Merrill Sells $31 Billion In Mortgage Securities For 22 Cents On The Dollar, To Issue $8.5 Billion In Stock

July 29, 2008 at 11:00 am  ·  Category: Market Commentary, Stocks

The big story today is Merrill Lynch’s (MER) announcement that it will sell $30.6 billion in face value mortgage backed securities to Lone Star Funds for a purchase price of $6.7 billion -22 cents on the dollar.  Merrill had already marked down these securities significantly, carrying them at $11.1 billion, or 36 cents on the dollar.  So this sale will result in another writedown of $4.4 billion – the difference between what they were carrying the securities at and what they are selling them for ($11.1 – $6.7 = $4.4).

They also announced that they will be selling $8.5 billion in stock to further strengthen their balance sheet.  Because of reset protection in a previous offering, Merrill will have to compensate Temasek Holdings $2.5 billion.  So it looks like this will raise an additional $6 billion in cash.

Analysts have been pretty positive about these moves from Merrill.

Along with today’s announcement, they included an updated table of book value to reflect today’s actions.  It puts Merrill’s book value at $22 a share.

Interestingly, Merrill’s shares traded down to $22 a share this morning where they found support and have since rallied to around $25.  171 million or about 17% of Merrill’s 985 million outstanding shares have traded hands today.  That’s by far the biggest volume day of the last 5 years – no other day has even surpassed 100 million shares – and we still have 2 hours to go.  A look at the charts suggests a bottom of some significance is in place for Merrill (MER 3 Month Chart).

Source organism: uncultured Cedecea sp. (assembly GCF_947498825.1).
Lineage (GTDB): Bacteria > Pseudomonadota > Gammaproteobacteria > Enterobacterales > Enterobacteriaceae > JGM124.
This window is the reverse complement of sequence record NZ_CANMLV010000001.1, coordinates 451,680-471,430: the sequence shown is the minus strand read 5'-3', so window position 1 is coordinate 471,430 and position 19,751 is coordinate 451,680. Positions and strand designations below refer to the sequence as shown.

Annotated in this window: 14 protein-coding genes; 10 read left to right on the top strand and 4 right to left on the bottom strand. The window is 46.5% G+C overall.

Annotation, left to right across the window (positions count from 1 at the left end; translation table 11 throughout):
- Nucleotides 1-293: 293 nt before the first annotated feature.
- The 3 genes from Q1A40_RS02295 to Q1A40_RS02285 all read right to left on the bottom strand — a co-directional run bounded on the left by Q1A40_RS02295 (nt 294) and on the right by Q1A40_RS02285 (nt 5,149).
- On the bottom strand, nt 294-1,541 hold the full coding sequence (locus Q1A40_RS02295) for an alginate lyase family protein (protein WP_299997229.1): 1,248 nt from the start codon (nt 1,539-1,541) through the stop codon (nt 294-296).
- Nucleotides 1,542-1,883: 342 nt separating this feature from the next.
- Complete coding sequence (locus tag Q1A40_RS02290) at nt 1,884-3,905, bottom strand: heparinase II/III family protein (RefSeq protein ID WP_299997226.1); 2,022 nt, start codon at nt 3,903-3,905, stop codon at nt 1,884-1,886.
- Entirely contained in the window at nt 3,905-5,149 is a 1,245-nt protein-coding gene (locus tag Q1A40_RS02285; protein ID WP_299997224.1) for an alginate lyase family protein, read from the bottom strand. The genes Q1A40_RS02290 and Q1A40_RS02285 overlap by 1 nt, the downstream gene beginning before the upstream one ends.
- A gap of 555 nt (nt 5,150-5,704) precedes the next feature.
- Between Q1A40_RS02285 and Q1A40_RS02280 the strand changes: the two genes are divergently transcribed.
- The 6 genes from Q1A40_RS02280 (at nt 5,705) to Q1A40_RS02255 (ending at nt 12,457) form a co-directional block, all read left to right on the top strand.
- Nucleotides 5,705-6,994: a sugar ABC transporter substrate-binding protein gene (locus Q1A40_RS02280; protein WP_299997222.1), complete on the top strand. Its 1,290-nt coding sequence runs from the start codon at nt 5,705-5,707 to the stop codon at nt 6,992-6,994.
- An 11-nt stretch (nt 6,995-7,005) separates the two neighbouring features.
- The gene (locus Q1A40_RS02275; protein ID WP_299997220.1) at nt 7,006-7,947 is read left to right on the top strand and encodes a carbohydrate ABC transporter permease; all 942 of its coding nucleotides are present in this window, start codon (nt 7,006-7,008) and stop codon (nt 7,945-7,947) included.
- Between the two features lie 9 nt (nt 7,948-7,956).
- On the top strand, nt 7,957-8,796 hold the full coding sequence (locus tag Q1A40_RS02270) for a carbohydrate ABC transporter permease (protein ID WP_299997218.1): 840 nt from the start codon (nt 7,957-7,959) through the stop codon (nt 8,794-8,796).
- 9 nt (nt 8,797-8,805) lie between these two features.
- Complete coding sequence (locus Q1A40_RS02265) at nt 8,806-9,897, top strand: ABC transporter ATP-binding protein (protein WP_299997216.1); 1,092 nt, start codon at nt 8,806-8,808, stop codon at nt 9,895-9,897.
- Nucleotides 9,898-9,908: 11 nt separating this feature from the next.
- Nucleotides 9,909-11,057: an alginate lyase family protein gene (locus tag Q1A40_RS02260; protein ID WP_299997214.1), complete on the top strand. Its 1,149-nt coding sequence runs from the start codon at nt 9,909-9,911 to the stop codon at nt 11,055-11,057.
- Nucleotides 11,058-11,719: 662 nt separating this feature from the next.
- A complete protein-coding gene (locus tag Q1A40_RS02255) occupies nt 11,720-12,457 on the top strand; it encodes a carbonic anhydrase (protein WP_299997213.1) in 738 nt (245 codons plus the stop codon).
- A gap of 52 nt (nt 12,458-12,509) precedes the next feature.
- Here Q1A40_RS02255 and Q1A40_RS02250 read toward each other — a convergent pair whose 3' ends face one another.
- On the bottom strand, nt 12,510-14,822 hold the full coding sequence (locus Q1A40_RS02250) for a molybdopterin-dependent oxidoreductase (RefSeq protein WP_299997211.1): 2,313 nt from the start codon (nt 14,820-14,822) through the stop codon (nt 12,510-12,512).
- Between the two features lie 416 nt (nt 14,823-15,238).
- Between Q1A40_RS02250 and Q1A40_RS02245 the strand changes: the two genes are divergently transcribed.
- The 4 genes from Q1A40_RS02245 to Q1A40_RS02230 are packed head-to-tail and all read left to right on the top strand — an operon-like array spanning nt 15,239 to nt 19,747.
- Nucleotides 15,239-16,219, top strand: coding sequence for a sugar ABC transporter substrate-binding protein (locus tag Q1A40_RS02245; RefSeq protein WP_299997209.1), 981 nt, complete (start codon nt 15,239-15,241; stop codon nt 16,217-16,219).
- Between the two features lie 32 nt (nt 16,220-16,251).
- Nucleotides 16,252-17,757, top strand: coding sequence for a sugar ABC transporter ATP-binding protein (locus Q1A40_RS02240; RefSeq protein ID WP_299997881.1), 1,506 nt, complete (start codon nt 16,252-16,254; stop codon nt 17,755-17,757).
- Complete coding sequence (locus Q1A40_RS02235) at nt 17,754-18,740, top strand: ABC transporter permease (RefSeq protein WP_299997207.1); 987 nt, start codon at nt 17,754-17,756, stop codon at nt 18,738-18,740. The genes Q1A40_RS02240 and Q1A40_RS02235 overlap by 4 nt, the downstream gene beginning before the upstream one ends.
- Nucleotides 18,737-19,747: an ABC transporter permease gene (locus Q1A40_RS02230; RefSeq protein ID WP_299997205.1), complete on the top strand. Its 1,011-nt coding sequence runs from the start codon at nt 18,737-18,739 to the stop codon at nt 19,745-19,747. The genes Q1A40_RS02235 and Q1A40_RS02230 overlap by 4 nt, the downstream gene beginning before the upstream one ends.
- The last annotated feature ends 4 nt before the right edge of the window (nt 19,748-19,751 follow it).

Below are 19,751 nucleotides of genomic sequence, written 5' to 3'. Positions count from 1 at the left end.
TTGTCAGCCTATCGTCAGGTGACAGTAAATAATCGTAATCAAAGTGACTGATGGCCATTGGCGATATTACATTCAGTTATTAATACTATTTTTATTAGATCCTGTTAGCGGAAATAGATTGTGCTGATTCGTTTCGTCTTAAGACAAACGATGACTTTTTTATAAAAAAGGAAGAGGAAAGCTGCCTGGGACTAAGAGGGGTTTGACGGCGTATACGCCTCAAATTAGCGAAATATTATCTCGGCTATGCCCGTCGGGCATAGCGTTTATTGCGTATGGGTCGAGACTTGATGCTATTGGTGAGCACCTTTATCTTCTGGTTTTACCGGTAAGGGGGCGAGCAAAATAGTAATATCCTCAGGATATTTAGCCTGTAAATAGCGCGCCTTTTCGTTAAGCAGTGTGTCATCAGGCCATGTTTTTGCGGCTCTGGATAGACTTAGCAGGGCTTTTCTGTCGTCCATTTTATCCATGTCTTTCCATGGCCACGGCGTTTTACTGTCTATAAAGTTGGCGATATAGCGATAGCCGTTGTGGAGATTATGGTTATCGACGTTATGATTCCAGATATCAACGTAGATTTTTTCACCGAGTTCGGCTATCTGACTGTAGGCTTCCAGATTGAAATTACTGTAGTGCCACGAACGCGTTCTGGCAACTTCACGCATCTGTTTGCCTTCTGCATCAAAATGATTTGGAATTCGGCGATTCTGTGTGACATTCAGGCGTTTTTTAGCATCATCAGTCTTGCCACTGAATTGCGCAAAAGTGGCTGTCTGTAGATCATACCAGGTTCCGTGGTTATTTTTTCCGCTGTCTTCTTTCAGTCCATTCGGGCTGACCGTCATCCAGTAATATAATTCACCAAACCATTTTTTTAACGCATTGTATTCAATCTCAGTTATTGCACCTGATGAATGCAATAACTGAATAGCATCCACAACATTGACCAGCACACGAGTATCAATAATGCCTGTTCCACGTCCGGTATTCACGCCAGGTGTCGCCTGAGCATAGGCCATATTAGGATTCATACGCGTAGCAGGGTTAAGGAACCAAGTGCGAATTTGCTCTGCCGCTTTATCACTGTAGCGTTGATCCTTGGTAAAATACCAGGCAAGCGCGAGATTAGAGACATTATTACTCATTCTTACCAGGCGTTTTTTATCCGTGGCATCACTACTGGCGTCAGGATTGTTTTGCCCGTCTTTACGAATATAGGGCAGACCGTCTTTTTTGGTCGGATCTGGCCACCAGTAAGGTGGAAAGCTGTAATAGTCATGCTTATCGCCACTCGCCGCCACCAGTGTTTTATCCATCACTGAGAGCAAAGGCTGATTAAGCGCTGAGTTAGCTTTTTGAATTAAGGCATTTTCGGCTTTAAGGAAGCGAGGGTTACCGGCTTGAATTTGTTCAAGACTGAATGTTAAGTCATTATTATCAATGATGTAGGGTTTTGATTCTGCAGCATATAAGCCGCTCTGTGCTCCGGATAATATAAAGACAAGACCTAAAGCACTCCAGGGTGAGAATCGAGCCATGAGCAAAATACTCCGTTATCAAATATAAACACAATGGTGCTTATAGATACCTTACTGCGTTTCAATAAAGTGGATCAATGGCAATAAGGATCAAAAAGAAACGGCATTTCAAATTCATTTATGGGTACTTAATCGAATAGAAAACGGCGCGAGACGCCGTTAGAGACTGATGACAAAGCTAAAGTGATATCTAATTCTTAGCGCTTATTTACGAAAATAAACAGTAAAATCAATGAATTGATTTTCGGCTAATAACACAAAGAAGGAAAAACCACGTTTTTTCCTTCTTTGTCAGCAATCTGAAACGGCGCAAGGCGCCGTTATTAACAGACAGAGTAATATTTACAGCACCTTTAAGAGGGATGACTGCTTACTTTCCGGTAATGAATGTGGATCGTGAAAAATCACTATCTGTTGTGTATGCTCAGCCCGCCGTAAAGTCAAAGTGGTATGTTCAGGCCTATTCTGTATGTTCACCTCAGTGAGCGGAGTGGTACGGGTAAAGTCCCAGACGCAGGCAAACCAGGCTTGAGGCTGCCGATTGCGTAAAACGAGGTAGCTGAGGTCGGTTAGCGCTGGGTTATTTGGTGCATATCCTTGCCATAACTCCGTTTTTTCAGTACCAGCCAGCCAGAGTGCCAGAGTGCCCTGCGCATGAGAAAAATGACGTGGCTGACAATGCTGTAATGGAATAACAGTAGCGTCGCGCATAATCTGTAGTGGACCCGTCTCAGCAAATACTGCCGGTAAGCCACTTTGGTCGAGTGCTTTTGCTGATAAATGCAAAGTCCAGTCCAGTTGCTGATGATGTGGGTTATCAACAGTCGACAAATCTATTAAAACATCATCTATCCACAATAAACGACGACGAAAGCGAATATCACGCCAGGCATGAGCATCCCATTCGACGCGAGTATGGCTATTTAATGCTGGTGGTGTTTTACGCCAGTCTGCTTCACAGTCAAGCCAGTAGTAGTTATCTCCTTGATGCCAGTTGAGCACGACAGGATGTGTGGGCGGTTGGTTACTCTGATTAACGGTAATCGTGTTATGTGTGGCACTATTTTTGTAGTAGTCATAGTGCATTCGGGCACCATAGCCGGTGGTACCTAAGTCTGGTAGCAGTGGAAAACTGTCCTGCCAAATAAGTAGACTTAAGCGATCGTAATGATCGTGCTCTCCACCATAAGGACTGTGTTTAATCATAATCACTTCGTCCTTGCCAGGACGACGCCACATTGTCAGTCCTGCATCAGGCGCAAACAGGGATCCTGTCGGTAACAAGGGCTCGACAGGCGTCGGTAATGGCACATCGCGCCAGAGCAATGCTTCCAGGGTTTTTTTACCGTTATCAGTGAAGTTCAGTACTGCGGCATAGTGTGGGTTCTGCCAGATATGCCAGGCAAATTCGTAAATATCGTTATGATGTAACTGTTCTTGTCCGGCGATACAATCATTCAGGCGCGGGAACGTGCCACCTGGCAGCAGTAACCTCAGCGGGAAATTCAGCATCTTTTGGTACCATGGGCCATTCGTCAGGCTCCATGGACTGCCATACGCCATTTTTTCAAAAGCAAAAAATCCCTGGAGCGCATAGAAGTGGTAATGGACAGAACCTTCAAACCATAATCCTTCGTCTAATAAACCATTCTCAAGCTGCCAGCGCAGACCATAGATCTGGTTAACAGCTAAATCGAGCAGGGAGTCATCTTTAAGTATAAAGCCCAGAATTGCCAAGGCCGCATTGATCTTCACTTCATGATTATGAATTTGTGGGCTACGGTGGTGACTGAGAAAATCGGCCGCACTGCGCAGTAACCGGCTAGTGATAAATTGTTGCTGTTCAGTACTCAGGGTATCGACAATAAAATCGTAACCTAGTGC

Disclosure: Top Gun has no position in Merrill Lynch (MER) shares.

Posted by Greg Feirman  ·  Trackback URL  ·  Link
No Responses to “Merrill Sells $31 Billion In Mortgage Securities For 22 Cents On The Dollar, To Issue $8.5 Billion In Stock”
  • Interesting that Merril financed the purchase by Lone Star and assumed responsibility for the lossses but does not participate in the gains. In other words they found a buyer to put up a small percentage of the money and get a potentially wasting asset off their books(heads you win, tails I lose).
    The problem with so many of the financial companies today is that its difficult to look through the windshield and predict future revenue while reviewing their assets and figuring out if they’re losing value.
    If you ever read the history of Goldman Sachs and learn how these businesses are cyclical, and creative, you come to realize that it’s not a question of if, but when they will recover. That’s why I think that investors are so engrossed with bottom fishing in these stocks.

    alex  ·  Jul 29, 2008 at 2:19 pm  ·  Permalink

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